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Comparative phenotype and immunogenicity of freshly isolated and immortalized rat hepatocytes

Kaulek, V. and Sass, P. and Alexandre, E. and Grant, M.H. and Richert, L. and Jaeck, D. and Tiberghien, P. and Wolf, P. and Azimzadeh, A. (2001) Comparative phenotype and immunogenicity of freshly isolated and immortalized rat hepatocytes. Cell Transplantation, 10 (8). pp. 739-747. ISSN 0963-6897

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Abstract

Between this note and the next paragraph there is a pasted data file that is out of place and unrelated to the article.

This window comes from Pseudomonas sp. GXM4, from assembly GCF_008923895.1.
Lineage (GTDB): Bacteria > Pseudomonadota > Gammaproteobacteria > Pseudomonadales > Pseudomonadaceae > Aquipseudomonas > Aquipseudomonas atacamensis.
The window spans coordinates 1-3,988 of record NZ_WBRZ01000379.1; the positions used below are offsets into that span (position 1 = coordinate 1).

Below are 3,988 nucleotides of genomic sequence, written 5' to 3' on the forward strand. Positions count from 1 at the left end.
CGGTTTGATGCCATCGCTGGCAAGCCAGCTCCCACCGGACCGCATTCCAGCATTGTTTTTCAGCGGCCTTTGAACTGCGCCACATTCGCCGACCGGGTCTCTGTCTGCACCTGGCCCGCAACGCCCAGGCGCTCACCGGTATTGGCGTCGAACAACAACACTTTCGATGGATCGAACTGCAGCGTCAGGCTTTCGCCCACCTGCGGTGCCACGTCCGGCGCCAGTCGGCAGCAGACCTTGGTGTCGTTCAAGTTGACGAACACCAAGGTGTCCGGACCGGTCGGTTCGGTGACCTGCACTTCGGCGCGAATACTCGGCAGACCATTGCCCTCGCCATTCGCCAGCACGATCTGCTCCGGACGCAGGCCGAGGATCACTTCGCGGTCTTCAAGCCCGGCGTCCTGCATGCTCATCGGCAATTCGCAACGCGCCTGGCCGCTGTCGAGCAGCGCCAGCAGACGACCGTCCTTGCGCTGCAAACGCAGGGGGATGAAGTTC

Immortalized hepatocytes are an attractive cell source for hepatocyte transplantation and gene transfer. We compared the phenotype and immunogenicity of freshly isolated (FIH) and immortalized (IMH) rat hepatocytes. Effect of culture and proinflammatory cytokines (TNF-agr, IFN-ggr) was studied on phenotype. FIH were isolated by collagenase digestion. Two SV40 immortalized hepatocyte cell lines were tested (RH1 and P9). Immunophenotyping was performed by FACS analysis using anti-rat-specific antibodies. Immunogenicity was evaluated by a mixed lymphocyte hepatocyte reaction (MLHR). FIH suspension was an almost homogeneous parenchymal cell population with few (1-2%) CD8+ cells. FIH showed a positive staining for ICAM-1 (20-35%) and for Class I (RT1A, 30-60%) but no staining for Class II (RT1B). After 48 h of culture, the already ICAM-1-positive cells were more strongly stained and additionally 3.6% of the cells (possibly endothelial cells) were Class II positive. IMH showed a consistent expression of Class I (93-97%) and ICAM-1 (95-97%) but no expression of Class II. Culture of IMH for 48 h had no effect on Class II expression but increased ICAM-1 expression. Addition of TNF-agr at 1000 UI/ml to cultures of FIH or IMH increased Class I and ICAM-1 expression whereas IFN-ggr (50 or 1000 UI/ml) had no evident effect. Hepatocyte immunogenicity, assessed in MLHR and appreciated by the stimulation index (SI) test/SI syngeneic control, was similar for IMH (RH1: 2.68 ± 0.89; P9: 2.37 ± 0.78) and FIH (2.52 ± 0.18). In conclusion, despite some quantitative immunophenotypic differences, FIH and IMH induced the same proliferation rate of allogeneic T lymphocytes. Thus, immortalized hepatocytes may constitute an appropriate cellular model to study the prevention of hepatocyte rejection by gene transfer.